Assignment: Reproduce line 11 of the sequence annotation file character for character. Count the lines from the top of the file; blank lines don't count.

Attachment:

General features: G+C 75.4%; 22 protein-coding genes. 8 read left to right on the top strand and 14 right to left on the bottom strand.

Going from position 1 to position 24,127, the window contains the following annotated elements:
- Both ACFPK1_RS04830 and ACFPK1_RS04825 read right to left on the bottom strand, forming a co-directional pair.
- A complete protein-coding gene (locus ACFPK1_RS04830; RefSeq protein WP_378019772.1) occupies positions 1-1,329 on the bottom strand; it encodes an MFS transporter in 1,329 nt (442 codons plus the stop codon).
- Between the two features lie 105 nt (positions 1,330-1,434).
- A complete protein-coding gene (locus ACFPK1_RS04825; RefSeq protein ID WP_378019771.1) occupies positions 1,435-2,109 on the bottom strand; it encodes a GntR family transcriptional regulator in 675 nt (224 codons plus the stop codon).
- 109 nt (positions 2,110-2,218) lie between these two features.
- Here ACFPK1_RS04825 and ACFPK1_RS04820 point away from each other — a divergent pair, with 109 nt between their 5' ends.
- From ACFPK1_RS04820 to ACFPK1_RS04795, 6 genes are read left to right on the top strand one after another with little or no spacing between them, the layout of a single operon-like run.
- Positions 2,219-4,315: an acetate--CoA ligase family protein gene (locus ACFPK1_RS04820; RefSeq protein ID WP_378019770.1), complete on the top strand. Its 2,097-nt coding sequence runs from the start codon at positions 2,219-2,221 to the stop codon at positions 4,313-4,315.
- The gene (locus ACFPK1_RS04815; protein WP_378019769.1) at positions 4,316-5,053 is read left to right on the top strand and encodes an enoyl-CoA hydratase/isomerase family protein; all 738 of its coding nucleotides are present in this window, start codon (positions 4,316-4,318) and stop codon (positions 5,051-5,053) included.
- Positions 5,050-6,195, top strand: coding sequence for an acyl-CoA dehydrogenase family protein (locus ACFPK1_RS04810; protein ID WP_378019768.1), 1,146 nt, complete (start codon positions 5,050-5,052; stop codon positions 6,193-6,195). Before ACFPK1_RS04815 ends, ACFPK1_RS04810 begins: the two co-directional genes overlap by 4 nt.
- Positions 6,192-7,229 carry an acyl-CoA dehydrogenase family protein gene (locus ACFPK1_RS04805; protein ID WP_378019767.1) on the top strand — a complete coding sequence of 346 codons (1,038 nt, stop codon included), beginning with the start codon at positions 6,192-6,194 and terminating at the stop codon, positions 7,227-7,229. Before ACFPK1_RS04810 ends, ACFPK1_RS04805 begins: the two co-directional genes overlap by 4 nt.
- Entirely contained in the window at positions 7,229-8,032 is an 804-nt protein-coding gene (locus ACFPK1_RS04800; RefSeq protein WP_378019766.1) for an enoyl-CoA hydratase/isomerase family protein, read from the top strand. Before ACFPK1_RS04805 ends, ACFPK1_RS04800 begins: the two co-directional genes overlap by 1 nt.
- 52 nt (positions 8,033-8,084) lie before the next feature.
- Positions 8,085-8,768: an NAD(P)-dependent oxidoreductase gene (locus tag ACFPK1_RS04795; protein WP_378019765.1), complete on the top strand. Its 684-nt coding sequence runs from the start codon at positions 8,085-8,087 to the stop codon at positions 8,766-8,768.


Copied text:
- The gene (locus ACFPK1_RS04815; protein WP_378019769.1) at positions 4,316-5,053 is read left to right on the top strand and encodes an enoyl-CoA hydratase/isomerase family protein; all 738 of its coding nucleotides are present in this window, start codon (positions 4,316-4,318) and stop codon (positions 5,051-5,053) included.